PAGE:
Each week on Football FanCast we will be celebrating those special breed who lit up the Premier League with their unique brand of utter genius. This time out we pay homage to a blisteringly quick provincial prince.
Darren Huckerby is loved in Norwich and need never buy a pint in Coventry for the rest of his days. At Manchester City – where the striker played for two and a half seasons, one of which saw the Blues promoted as champions from the Championship – he is fondly recalled but during his time there he was overshadowed by brighter stars despite his impressive exploits. At Leeds he was considered a disappointment but again this was largely due to being outshone by household names.
The Nottingham-born forward played for nine clubs during a career that spanned 16 years but these were the four that he is best associated with and by virtue of his success at two and struggles elsewhere is it too simplistic to suggest that Huckerby was in his element when at less fashionable clubs? That he lost something when amidst the metropolitan crowd? That he was instead a prince of the provinces?
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Whatever the truth is when the blisteringly quick talent felt at home in homely surroundings he terrorised defences like few others have managed before or since. At Highfield Road his darting movement and trickery provided the perfect foil for Dion Dublin. In East Anglia – where he was often deployed out wide – his first, second and third thought was to attack his man and make things happen. When he was on his game he was electric to behold: the kind of fearless, dribbling, adventurous-of-spirit footballer we all imagine ourselves to be if we had the ability. At Coventry and Norwich he was usually on his game.
Huckerby made 202 appearances in the Premier League and scored a third of his 120 goals there. A third of those were special.
Additionally he had that rarest of qualities for a modern day player: loyalty. At City he rejected a loan spell at Celtic. At Norwich he turned down the overtures of Liverpool then promptly went on to win his second Player of the Year award at Carrow Road after another outstanding season of virtuosity.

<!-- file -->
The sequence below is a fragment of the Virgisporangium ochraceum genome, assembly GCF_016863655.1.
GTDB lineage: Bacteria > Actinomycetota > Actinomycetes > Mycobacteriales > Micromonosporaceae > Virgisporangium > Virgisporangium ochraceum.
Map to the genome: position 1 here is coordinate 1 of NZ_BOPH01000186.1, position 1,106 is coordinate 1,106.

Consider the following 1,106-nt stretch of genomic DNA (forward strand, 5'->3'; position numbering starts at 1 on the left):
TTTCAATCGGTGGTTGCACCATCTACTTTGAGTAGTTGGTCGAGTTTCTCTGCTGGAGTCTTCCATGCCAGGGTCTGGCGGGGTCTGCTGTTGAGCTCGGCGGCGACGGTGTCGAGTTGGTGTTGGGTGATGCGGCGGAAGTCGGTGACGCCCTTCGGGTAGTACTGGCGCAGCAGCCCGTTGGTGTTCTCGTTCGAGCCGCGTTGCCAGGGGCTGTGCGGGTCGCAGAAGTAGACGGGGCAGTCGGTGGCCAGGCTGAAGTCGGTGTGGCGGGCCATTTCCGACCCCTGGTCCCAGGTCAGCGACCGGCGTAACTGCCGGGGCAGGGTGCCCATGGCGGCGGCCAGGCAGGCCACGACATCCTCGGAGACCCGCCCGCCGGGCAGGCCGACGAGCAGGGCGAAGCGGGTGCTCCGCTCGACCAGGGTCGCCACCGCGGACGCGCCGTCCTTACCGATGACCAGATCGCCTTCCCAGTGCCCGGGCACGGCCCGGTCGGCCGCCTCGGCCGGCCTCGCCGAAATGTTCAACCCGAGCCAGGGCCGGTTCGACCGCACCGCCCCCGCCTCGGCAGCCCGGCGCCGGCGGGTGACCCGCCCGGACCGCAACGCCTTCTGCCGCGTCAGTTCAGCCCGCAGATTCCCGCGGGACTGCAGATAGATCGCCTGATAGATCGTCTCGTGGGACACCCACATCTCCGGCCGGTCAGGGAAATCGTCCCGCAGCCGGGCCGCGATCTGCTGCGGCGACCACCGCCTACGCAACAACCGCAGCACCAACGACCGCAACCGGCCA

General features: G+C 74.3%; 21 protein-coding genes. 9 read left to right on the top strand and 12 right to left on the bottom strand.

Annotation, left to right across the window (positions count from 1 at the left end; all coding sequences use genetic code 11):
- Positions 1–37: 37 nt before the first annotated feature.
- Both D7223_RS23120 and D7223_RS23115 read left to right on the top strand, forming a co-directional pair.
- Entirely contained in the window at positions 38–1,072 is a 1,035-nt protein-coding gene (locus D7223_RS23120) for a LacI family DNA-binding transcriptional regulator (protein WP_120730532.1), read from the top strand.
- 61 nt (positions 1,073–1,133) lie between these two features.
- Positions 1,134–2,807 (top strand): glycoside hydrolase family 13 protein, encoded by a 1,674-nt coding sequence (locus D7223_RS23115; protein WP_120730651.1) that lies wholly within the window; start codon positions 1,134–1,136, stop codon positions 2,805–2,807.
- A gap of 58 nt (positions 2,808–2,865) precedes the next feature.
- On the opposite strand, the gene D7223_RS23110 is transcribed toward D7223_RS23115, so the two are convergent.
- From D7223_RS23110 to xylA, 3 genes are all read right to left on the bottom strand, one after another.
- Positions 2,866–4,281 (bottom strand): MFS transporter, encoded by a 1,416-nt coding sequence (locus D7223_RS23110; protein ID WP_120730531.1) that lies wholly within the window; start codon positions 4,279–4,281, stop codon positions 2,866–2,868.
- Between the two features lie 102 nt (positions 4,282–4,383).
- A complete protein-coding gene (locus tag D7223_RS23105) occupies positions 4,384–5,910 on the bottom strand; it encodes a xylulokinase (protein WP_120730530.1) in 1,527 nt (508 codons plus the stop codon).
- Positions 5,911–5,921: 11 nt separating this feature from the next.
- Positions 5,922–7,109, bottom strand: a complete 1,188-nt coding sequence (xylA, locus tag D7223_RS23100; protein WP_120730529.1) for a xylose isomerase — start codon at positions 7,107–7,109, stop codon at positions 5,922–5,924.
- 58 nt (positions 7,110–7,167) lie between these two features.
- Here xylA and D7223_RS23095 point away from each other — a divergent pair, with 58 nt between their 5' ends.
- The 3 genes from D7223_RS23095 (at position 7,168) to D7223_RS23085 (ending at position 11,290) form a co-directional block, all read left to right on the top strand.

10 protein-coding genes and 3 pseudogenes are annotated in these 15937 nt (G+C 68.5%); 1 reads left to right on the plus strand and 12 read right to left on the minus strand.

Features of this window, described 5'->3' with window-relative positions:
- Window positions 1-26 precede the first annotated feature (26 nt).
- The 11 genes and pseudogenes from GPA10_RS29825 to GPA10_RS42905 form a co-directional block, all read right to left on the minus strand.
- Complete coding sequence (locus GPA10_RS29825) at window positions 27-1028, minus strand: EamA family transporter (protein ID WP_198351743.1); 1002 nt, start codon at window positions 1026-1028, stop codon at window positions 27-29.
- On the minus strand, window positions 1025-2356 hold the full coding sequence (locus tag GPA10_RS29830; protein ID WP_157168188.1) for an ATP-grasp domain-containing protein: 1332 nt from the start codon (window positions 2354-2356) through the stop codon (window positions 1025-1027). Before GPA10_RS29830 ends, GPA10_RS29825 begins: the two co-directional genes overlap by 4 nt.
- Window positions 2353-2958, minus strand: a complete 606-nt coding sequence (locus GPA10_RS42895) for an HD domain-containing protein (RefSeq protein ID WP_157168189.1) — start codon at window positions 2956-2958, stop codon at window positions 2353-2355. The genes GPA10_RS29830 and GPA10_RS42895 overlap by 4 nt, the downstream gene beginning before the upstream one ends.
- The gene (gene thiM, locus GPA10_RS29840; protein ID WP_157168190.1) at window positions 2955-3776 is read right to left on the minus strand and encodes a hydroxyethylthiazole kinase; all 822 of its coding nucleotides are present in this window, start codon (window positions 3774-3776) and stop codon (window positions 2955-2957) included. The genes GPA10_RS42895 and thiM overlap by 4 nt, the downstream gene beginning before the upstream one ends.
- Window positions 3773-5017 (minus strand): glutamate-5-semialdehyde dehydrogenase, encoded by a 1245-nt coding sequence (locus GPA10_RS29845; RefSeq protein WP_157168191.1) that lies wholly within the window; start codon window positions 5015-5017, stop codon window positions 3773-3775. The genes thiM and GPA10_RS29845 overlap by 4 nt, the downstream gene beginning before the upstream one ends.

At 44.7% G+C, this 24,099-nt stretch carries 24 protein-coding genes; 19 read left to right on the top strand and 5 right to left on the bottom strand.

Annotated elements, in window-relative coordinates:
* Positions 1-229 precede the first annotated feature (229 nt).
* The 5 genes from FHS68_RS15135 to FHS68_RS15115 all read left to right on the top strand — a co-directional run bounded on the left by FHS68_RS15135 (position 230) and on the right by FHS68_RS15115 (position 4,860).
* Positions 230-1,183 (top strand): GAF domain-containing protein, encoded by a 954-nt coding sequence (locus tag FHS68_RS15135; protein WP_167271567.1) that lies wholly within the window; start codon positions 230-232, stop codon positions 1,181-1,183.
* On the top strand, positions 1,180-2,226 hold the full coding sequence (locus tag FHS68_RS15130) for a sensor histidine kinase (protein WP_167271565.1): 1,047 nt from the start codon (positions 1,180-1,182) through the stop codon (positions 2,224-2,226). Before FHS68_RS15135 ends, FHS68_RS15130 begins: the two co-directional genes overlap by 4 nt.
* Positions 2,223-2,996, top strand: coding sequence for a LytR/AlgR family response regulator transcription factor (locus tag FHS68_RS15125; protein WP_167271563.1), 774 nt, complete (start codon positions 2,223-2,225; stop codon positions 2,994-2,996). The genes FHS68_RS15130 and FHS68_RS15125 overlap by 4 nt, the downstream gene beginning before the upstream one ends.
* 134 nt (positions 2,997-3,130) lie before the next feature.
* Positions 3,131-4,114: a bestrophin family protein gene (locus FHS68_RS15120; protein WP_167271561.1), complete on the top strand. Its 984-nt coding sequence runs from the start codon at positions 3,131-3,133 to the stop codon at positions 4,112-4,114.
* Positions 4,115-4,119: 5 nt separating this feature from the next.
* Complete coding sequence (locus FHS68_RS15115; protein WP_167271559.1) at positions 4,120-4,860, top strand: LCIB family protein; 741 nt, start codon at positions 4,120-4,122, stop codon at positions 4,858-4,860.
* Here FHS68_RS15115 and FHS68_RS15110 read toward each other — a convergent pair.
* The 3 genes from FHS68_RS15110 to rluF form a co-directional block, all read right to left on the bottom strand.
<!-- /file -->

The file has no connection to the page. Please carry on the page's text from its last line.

It is in the West Midlands where we concentrate our attention though mainly because we’re suckers for a brilliant double-act up front and for two years the Sky Blues possessed one of the most iconic of recent times.
The partnership between Dublin and Hucklerby was a classic in its make-up with the former’s aerial prowess and fine awareness creating all manner of opportunities for the relentless hustling of an attacker who surely in decades past would have played with his socks rolled down. In tandem for a top six side the sheer number of goals they scored – and assisted for the other – would have seen that team challenge for a title. At Coventry it was enough to stave off relegation as was the case in 1997 when Gordon Strachan’s men pulled off a remarkable, nay miraculous late recovery to stay up. So much of that was due to their twin threat up front that a statue is warranted in the city centre.
It is several months later however – at home to Manchester United – for one of Coventry’s most famous victories where we find Huckerby’s slice of pure genius.
It is December 28th 1997 and Coventry are hovering perilously above the drop-zone. The visitors typically are top of the pile and they arrive in the Midlands boasting an unbeaten streak that goes back to autumn. True to form they go into the final flushes of a thoroughly entertaining clash 2-1 to the good.
A Dublin penalty squares it with just minutes to spare and that’s the story that is going to print; that’s the story everybody will read about in the papers. Valiant Coventry pull off a comeback to share the points.
Only Huckerby had other ideas and it was an idea he had all by himself.
The ball is scrambled to him halfway inside United’s half and immediately Gary Neville and Nicky Butt descend, the latter dismissed with a drop of the shoulder. Butt is now a spectator as Huckerby drives infield.
Neville though, as ferrety as ever, tracks his opponent, only committing to a sliding tackle when he’s absolutely sure the ball is there to be taken. He is mistaken however. So very mistaken.
Worse yet for the United back-line Huckerby’s touch to his left that leaves Neville kicking at thin air has lured in Henning Berg and he’s their last man. The Norwegian visibly looks dumbfounded as the skilful forward slaloms his run, knocking the ball to his right in an instant. There is now only the keeper to beat and Darren Huckerby, in the final minute, has single-handedly tortured United’s resistance. He’s left them groping for sense.
With a nonchalant side-footed finish the magnificent goal is completed and as the commentator’s voice rises several octaves the Highfield Road faithful explode. At first they celebrate the moment, who wouldn’t? They then acknowledge the creator. Their rarest of talents. Their prince.